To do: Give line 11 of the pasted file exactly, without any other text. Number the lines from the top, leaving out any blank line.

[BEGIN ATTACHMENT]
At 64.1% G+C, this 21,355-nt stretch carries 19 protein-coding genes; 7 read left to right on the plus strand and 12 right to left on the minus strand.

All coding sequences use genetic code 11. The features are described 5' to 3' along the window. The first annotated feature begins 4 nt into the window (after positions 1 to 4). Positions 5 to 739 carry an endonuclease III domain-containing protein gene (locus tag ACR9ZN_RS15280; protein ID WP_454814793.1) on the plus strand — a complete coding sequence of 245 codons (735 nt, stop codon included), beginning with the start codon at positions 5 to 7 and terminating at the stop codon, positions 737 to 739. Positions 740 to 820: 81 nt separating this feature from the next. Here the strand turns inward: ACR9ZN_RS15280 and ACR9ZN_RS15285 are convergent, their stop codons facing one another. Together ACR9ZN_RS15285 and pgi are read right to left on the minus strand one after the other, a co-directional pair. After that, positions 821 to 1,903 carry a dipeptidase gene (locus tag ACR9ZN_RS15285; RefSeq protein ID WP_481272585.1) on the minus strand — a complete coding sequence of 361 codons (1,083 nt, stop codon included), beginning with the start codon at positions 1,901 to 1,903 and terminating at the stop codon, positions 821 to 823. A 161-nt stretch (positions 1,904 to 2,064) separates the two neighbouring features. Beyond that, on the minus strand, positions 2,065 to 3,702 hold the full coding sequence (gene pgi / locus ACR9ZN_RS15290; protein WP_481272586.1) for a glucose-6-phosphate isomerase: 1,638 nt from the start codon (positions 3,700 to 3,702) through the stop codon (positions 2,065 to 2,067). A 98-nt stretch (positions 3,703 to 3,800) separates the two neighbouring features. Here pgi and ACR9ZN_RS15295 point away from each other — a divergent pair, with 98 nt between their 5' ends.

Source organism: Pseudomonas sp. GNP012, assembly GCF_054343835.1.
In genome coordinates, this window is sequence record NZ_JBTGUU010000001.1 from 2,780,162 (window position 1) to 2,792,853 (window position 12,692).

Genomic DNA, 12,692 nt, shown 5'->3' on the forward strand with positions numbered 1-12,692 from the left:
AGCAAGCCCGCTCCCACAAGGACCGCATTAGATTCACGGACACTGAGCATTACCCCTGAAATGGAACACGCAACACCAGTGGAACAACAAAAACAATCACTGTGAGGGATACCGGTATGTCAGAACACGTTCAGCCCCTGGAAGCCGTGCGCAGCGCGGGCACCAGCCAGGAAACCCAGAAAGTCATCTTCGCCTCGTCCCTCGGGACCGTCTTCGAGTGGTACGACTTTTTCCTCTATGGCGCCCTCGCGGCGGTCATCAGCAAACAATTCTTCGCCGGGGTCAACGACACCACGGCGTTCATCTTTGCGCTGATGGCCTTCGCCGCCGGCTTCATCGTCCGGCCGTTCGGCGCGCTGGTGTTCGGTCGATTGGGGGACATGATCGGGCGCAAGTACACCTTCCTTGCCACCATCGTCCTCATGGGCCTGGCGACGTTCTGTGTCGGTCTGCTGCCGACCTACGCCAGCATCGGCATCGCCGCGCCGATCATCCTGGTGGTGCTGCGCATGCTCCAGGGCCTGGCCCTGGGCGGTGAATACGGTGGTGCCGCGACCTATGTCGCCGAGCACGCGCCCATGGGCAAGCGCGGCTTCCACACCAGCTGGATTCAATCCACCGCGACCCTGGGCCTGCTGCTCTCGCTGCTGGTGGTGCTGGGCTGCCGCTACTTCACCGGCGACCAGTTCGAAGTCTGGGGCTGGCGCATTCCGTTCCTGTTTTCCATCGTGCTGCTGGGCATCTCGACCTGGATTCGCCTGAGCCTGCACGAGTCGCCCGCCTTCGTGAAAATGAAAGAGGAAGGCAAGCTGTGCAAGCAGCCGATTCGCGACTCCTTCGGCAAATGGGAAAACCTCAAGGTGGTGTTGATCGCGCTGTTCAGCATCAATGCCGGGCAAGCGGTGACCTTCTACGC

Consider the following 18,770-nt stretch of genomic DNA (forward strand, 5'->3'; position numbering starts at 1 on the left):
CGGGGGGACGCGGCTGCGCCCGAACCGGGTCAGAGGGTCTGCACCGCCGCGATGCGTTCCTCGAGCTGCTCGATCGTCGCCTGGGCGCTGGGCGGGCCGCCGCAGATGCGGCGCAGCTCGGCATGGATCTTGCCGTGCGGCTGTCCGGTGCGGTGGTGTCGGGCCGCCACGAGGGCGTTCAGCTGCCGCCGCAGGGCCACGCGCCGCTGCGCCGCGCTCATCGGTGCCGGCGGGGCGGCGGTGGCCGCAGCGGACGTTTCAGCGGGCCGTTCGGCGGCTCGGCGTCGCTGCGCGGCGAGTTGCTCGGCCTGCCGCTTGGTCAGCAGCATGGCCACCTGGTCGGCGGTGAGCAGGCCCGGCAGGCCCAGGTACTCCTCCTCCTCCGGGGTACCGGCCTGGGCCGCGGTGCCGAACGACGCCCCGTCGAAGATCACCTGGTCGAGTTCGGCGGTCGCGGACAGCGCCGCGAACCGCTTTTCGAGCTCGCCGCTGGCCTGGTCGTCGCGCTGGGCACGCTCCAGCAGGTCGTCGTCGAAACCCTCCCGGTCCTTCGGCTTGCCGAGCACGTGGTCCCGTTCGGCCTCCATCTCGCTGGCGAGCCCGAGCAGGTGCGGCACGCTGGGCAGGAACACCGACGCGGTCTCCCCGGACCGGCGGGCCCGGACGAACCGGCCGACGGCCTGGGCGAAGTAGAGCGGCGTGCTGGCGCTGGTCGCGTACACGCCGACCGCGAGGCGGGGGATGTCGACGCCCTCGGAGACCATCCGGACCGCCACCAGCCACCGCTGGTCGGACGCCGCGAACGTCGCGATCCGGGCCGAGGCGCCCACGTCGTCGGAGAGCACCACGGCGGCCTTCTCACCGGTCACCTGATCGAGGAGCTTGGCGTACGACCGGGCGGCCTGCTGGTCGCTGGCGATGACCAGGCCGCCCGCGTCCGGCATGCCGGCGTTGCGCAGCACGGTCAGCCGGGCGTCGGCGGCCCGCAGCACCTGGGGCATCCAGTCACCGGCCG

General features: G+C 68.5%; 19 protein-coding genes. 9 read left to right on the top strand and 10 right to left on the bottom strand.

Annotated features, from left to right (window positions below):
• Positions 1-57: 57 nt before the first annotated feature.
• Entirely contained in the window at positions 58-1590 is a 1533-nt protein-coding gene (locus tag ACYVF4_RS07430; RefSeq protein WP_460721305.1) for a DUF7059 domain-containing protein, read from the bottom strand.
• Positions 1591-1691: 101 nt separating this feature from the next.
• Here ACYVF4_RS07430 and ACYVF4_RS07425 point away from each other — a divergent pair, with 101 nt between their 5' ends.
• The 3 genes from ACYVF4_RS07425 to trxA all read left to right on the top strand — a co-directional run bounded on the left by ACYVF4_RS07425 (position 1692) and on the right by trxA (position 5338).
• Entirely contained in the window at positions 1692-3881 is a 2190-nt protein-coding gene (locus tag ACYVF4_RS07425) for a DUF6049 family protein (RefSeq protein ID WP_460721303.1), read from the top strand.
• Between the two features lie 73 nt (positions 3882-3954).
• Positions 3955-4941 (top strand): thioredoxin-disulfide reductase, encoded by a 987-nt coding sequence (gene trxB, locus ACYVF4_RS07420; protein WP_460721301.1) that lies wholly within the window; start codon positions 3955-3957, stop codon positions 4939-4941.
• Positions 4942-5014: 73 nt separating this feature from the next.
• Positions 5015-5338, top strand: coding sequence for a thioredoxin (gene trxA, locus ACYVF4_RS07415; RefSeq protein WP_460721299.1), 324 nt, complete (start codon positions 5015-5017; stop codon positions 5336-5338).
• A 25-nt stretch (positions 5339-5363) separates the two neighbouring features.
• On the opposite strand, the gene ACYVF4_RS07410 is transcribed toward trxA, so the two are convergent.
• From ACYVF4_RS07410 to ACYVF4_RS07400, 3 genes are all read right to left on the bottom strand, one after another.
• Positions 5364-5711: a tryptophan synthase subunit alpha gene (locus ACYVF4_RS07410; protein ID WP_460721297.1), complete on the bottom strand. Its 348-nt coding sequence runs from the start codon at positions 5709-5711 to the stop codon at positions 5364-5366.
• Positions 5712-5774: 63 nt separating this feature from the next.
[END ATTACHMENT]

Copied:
• Positions 1-57: 57 nt before the first annotated feature.